KUALA LUMPUR, Nov 4 – Changing eating habits during the Aidilfitri season may contribute to increased health risks, says new research, as Malaysians shift from traditional Malay cuisine to modern dishes.
Universiti Kebangsaan Malaysia’s Institute of the Malay World and Civilisation (Atma) fellow researcher and linguistic specialist Junaini Kasdan and her team recently conducted a study on dietary patterns and health risks based on Twitter users’ choice of words, which took place during Aidilfitri in June this year.
“We focused specifically on food consumption during Raya by singling out non-food related Raya discussion topics, eventually collecting the information from over 100 users who frequently tweeted about what they ate and how many open houses they went to,” Junaini said, as quoted by Malay Mail.
A textual and semiotic analysis of the data collected indicated that far more food and dishes are being consumed during Aidilfitri, than would be considered healthy.
“It is common to see words like ‘15 sticks of satay’, ‘three plates full’, ‘going for second to fourth open house’, and even humorous terms like ‘food overdose’, and ‘kumpul lemak lagi’ (gathering fat again) by Twitter users when discussing what they ate for Raya,” Junaini said.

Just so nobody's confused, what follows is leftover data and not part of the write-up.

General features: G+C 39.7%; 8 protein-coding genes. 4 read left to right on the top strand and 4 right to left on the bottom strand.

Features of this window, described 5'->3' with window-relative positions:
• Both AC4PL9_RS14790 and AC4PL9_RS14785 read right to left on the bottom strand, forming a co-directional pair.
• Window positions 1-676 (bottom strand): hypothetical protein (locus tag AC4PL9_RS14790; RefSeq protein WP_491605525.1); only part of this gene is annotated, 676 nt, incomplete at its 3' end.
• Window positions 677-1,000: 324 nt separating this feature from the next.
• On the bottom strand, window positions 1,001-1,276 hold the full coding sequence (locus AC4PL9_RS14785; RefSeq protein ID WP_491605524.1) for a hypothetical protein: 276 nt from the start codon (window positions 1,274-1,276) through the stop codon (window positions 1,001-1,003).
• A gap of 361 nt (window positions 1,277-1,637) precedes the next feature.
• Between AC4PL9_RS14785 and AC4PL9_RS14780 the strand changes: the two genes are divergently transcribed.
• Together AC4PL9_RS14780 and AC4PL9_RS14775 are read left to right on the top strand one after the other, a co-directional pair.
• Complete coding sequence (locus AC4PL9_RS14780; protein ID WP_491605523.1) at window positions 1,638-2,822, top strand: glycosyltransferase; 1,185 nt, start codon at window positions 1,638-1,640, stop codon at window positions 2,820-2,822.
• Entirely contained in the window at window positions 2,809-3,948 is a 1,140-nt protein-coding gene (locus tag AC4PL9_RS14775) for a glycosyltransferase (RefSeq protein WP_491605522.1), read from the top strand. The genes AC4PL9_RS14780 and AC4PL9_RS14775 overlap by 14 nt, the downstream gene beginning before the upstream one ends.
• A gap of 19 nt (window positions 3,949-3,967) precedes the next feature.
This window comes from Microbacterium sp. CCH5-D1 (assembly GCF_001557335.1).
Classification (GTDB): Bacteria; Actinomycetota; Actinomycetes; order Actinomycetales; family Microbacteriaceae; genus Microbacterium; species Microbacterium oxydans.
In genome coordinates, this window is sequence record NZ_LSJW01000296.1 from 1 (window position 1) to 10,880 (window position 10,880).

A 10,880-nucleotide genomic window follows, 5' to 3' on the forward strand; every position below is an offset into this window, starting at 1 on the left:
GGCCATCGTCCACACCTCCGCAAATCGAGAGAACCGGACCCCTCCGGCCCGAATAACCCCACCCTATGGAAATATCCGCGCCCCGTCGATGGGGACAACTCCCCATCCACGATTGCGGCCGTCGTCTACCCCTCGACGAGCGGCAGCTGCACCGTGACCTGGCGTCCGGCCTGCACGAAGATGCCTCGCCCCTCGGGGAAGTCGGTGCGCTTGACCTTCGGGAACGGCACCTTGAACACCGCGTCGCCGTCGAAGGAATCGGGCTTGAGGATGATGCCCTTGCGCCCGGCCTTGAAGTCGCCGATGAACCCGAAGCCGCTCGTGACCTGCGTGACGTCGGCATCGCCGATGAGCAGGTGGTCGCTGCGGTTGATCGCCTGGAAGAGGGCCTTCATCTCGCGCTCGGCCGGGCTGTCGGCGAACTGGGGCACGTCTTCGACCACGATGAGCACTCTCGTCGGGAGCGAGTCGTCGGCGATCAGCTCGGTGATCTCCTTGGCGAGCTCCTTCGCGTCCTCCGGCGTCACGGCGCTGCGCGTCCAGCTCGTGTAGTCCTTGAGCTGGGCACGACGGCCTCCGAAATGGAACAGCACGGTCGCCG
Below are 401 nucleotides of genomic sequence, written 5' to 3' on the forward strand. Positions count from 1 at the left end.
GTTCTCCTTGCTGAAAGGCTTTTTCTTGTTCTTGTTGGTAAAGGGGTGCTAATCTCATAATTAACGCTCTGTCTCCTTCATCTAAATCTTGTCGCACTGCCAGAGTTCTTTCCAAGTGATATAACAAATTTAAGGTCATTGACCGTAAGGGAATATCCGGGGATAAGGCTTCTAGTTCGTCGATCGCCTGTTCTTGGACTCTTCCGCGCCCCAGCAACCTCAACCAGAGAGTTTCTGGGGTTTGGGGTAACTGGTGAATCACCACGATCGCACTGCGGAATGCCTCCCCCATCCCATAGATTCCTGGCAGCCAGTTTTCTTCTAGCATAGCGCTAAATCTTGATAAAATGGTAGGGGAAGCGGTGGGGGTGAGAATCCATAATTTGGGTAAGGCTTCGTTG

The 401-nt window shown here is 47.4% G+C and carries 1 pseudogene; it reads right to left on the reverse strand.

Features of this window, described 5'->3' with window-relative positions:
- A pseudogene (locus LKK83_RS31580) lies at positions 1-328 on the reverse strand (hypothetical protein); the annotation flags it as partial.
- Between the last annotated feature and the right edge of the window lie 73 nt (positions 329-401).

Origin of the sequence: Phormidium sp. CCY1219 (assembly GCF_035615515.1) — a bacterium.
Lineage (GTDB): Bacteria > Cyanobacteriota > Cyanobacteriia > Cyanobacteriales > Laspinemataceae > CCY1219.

“Using the information collected from studies conducted by the Health Ministry and nutrition experts in the past decade, potential health risks in the immediate aftermath of Raya include damage to blood flow, retardation of the body’s metabolism, slowed organ functions, among others,” she added.
Junaini also reportedly said modern fare served during Aidilfitri had more calories than traditional Malay food, as she found Malaysians consuming more food from other Western and Asian cultures during the Muslim festival like Arabic roasted mutton, Korean kimbab, Thai miang kham, Chinese dim sum, and Italian lasagne and spaghetti. Agar-agar merah and basil water were replaced with fruit punch and cream puffs, and tarts being preferred over kuih lapis.
The change in trend is bad news, as Malaysia has been previously referred to as the country with the highest rate of obesity in the region.
Almost half of the adult population in Malaysia aged 18 and above were overweight and obese, according to the National Health and Morbidity Survey 2015. About one of three adults were overweight (30 per cent), while 3.3 million adults were obese (17.7 per cent).